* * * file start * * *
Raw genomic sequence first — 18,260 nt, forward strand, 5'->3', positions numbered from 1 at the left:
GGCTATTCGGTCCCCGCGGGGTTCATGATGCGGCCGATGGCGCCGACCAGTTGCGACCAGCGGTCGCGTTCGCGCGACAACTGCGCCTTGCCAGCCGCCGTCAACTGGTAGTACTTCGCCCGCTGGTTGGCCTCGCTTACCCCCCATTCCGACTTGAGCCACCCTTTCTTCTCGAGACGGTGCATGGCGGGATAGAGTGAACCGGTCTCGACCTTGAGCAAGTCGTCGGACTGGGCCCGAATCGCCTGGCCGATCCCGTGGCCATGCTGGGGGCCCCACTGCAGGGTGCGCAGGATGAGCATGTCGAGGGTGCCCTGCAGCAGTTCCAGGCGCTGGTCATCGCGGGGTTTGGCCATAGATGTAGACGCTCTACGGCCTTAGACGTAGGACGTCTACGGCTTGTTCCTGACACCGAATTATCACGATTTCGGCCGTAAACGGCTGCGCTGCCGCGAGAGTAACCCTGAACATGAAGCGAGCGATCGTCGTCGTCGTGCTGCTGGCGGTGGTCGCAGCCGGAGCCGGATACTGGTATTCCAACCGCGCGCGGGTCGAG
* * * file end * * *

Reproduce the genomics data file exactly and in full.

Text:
Raw genomic sequence first — 18,260 nt, forward strand, 5'->3', positions numbered from 1 at the left:
GGCTATTCGGTCCCCGCGGGGTTCATGATGCGGCCGATGGCGCCGACCAGTTGCGACCAGCGGTCGCGTTCGCGCGACAACTGCGCCTTGCCAGCCGCCGTCAACTGGTAGTACTTCGCCCGCTGGTTGGCCTCGCTTACCCCCCATTCCGACTTGAGCCACCCTTTCTTCTCGAGACGGTGCATGGCGGGATAGAGTGAACCGGTCTCGACCTTGAGCAAGTCGTCGGACTGGGCCCGAATCGCCTGGCCGATCCCGTGGCCATGCTGGGGGCCCCACTGCAGGGTGCGCAGGATGAGCATGTCGAGGGTGCCCTGCAGCAGTTCCAGGCGCTGGTCATCGCGGGGTTTGGCCATAGATGTAGACGCTCTACGGCCTTAGACGTAGGACGTCTACGGCTTGTTCCTGACACCGAATTATCACGATTTCGGCCGTAAACGGCTGCGCTGCCGCGAGAGTAACCCTGAACATGAAGCGAGCGATCGTCGTCGTCGTGCTGCTGGCGGTGGTCGCAGCCGGAGCCGGATACTGGTATTCCAACCGCGCGCGGGTCGAG